|1995N-0294||Quality/fill container; common or unusual name regulations|
|FDA Comment Number :||EC3|
|Submitter :||Mr. George Naylor||Date & Time:||08/19/2005 05:08:48|
|Organization :||National Family Farm Coalition|
|Category :||Other Organization|
| August 17, 2005
Re: Docket No. 1995N?0294
National Family Farm Coalition (NFFC) is writing in opposition to ?Food Standards; General Principles and Food Standards Modernization? proposed rule.
NFFC was founded in 1986 to represent family farm and rural groups in 30 states whose members' face the challenge of the deepening economic recession in rural communities caused primarily by low farm prices and the increasing corporate control of agriculture.
According to Federal Register / Vol. 70, No. 97 / Friday, May 20, 2005 / Proposed Rules, ?The proposed general principles will establish the criteria that the agencies will use in considering whether a petition to establish, revise, or eliminate a food standard will be the basis for a proposed rule.?
The above implies and the document as a whole implies not only a reduction of public oversight but, also the possibility of changing food standards by administrative fiat. This would be wrong.
The document further states, ?These proposed general principles are the agencies? first step in instituting a process to modernize their standards of identity (and any accompanying standards of quality and fill of container) and standards of composition.?
However, the problem seems to be not one of ?modernization? but rather, a willingness to actually enforce standards. The use of Milk Protein Concentrates (MPC) in cheese is a useful example.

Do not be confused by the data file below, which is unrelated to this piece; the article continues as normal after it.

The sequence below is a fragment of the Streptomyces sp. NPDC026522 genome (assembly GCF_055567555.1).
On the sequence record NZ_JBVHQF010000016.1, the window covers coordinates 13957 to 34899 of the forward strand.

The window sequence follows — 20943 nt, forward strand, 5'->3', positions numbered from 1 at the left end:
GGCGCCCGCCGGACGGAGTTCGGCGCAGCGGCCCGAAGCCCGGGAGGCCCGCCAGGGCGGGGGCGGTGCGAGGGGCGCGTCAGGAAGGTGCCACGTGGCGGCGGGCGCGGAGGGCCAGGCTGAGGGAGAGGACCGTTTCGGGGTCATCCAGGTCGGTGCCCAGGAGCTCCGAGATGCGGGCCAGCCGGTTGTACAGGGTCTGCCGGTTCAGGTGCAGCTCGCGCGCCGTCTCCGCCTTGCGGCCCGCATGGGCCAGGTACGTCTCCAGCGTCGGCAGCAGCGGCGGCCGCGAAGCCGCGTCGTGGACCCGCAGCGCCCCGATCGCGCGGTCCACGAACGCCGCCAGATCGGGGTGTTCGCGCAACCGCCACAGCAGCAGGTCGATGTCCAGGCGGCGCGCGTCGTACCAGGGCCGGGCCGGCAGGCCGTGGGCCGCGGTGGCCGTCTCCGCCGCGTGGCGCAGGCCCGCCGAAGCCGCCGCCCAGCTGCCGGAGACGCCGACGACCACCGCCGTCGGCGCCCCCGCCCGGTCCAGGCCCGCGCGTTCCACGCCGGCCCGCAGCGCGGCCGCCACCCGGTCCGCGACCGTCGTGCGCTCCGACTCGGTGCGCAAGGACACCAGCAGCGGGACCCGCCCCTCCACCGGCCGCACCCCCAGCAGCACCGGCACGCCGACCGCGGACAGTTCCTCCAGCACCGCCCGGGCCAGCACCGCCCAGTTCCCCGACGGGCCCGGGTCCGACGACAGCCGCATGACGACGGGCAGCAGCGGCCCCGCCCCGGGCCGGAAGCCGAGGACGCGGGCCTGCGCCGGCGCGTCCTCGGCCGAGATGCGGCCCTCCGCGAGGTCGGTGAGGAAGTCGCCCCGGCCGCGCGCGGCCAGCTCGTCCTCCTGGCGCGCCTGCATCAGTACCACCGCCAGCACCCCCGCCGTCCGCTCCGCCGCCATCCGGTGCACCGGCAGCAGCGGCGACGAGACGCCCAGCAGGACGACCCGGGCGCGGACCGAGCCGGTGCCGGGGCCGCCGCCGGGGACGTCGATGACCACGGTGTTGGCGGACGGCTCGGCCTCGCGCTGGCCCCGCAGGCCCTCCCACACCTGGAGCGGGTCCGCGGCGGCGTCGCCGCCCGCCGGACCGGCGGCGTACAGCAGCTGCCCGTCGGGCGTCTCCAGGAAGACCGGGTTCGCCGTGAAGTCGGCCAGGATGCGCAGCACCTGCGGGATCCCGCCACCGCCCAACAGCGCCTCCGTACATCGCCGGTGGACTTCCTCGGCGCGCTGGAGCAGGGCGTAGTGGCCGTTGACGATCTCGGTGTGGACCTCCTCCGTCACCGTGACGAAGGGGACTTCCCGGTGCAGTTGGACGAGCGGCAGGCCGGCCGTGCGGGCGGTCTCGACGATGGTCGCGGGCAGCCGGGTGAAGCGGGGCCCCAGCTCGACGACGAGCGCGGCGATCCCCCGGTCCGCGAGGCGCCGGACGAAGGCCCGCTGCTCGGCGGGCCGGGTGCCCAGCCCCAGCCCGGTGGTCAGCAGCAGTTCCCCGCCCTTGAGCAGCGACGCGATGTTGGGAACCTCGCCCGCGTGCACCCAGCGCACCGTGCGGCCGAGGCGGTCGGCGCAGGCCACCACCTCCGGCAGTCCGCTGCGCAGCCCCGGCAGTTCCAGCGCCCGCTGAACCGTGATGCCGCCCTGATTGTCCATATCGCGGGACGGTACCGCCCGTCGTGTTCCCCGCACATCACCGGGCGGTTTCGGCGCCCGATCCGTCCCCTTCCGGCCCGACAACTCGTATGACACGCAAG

While, FDA has issued two warning letters on MPCs in 2003, oversight of the MPCs has been lacking. An editorial in the June 16, 2005 issue of the Cheese Reporter by Bob Aschebrock, retired USDA cheese grader is informative. Mr Aschebrock wrote, ?We had roughly 30 or 40 samples of Cheddar and were hard-pressed to find three that were a low end A grade.? In part the problem can be attributed to ?So-called secondary starters. One has to wonder what flavors some of these starters are contributing to our Cheddar and Colby. Some of these ?cocktails? are made up of a number of ?special ingredients?.
Lack of enforcement for existing standards, suggest the proposed rule will only lead to a situation in which food standards exist on paper only.
NFFC is therefore opposed to the proposed rule.
George Naylor, President
Paul Rozwadowski, Chair, Dairy Sub-Committee
National Family Farm Coalition, 110 Maryland Avenue, NE Suite 307; Washington, DC 20002 (202) 543-5675